A simple but effective way of predicting storms, many Bermudians swear by the accuracy of their shark oil barometers.
Tried and tested: As Hurricane Fabian passed over the island a shark-oil barometer shows a white cone extending upwards. *Photo by Ronnie Chameau
St. David’s Islander Ronnie Chameau says it has been her family’s tried and tested method for generations.
“It is nature’s barometer,” Mrs. Chameau told us. “I was brought up with it.”
The 67-year-old artist will be eagerly watching her jar of shark oil this weekend, but is already certain Igor’s arrival is imminent.
Although her barometer showed no change yesterday, Mrs. Chameau said the telltale signs would only reveal themselves as a hurricane came within 200 miles.
Her three inches of shark liver oil are normally clear but when a storm approaches the oil turns milky white.
“As the pressure starts to drop, this stirs it up,” she said. “As a hurricane passes it will settle down, but then a white peak forms in the centre. The cone then moves in the same direction the hurricane is going. It’s amazing, really.”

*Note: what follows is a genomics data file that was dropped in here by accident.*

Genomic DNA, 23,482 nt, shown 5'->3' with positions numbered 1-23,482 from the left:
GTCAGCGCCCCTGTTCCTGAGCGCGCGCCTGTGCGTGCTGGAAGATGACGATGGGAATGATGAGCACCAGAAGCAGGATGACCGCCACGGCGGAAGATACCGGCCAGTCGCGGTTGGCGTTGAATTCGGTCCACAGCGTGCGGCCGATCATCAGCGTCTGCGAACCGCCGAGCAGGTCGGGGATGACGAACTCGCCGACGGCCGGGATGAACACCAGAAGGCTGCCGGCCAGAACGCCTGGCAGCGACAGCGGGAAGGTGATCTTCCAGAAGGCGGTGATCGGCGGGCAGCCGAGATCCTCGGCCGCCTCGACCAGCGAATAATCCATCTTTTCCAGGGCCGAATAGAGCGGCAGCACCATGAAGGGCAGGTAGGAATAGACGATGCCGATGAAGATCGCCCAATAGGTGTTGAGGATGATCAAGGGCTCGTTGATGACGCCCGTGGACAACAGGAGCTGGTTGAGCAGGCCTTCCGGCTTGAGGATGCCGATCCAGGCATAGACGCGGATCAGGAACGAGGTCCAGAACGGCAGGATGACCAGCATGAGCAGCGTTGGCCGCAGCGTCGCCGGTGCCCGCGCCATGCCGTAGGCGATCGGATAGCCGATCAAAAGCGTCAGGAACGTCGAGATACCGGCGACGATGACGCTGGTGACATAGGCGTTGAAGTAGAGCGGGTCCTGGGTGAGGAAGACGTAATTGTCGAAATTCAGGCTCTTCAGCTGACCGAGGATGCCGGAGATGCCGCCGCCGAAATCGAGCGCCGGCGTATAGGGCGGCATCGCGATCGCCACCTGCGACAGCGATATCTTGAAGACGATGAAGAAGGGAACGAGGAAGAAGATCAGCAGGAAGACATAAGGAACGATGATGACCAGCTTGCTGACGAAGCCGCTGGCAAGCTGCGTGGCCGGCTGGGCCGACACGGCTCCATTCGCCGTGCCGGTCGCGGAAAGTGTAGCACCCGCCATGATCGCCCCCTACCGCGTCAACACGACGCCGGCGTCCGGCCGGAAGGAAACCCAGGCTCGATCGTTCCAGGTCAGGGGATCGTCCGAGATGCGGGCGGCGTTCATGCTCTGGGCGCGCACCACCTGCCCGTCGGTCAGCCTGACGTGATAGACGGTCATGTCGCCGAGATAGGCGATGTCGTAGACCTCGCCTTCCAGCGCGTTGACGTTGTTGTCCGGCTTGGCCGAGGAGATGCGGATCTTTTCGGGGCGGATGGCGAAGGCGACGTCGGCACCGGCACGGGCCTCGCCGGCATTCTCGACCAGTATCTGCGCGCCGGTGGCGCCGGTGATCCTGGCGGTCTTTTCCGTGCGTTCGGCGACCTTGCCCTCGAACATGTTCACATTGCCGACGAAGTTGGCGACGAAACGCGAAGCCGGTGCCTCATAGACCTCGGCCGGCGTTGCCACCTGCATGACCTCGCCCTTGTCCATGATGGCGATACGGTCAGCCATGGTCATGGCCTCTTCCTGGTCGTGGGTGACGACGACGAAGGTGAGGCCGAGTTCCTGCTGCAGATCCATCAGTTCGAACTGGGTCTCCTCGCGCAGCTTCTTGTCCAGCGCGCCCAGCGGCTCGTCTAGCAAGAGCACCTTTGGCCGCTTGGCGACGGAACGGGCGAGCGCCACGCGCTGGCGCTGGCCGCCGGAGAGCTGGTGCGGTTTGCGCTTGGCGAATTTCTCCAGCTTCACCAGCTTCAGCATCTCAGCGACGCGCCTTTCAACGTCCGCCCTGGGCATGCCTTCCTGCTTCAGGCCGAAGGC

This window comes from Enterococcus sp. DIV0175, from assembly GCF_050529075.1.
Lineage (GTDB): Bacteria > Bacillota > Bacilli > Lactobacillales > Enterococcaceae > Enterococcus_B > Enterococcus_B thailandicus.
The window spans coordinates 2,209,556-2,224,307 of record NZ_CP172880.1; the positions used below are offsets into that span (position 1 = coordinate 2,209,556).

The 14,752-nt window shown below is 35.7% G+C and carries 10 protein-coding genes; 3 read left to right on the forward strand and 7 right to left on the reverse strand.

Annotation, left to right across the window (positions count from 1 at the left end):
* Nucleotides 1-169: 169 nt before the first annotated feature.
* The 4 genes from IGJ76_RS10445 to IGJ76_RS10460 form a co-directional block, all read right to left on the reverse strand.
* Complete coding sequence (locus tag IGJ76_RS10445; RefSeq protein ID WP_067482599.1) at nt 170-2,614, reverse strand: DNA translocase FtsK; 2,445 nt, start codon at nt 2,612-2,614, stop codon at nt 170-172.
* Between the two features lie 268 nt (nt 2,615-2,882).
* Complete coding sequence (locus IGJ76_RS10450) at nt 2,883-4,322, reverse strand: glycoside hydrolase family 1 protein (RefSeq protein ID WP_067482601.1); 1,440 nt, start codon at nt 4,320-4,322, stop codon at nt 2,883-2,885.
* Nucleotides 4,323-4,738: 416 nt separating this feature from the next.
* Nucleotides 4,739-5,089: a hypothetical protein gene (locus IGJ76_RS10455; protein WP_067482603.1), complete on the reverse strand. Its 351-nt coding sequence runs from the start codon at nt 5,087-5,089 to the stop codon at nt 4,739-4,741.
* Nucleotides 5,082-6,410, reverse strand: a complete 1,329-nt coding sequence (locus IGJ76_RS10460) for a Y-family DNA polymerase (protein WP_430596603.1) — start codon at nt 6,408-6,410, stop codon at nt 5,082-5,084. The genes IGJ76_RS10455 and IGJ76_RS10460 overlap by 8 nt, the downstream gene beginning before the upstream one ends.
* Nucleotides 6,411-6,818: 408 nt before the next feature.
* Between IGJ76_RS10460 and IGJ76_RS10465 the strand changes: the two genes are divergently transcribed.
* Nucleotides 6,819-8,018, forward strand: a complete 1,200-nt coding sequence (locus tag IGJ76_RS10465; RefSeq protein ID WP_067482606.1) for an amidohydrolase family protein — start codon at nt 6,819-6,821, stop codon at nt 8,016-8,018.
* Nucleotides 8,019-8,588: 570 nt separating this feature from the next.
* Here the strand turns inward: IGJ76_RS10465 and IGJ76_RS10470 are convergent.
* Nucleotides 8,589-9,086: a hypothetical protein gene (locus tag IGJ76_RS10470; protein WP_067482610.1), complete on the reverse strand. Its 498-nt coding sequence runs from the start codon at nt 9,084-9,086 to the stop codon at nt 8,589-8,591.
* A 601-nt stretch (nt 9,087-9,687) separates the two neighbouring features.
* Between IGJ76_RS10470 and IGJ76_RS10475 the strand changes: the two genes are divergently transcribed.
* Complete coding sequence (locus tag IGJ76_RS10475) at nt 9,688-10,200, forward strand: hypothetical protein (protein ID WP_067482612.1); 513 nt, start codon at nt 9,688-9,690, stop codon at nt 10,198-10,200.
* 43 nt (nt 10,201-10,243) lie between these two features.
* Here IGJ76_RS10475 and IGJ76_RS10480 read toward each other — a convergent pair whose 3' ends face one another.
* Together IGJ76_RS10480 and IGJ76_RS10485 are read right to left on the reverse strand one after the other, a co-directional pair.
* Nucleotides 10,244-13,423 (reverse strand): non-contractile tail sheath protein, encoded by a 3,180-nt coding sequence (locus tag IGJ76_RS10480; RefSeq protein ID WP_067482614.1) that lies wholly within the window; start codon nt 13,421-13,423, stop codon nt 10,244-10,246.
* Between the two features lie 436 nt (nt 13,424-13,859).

Mrs. Chameau’s photograph of her shark oil, taken as Hurricane Fabian passed over the island in 2003, reveals the barometer in action with the white cone extending upwards.
“With Fabian, it started to stir up as the storm was 150 miles off,” she said. “This hurricane [Igor] is still too far off, but it will hit us.”
Mrs. Chameau believes it was Jacques Cousteau’s son Philippe who theorized that during stormy weather sharks “get sick to their stomach” and so descend quietly to the seabed.
“It goes with the liver being the ‘chairman of the board’ of your body I guess,” she said.
Mrs. Chameau said nature’s other signs that a hurricane is on the way are leaves shaking in the trees, sand on the surface of the water and a roaring sound from our boiler reefs.
“If the South Shore goes white and the spray is misty and smells like fish, this also means a hurricane is 200 miles away,” she said.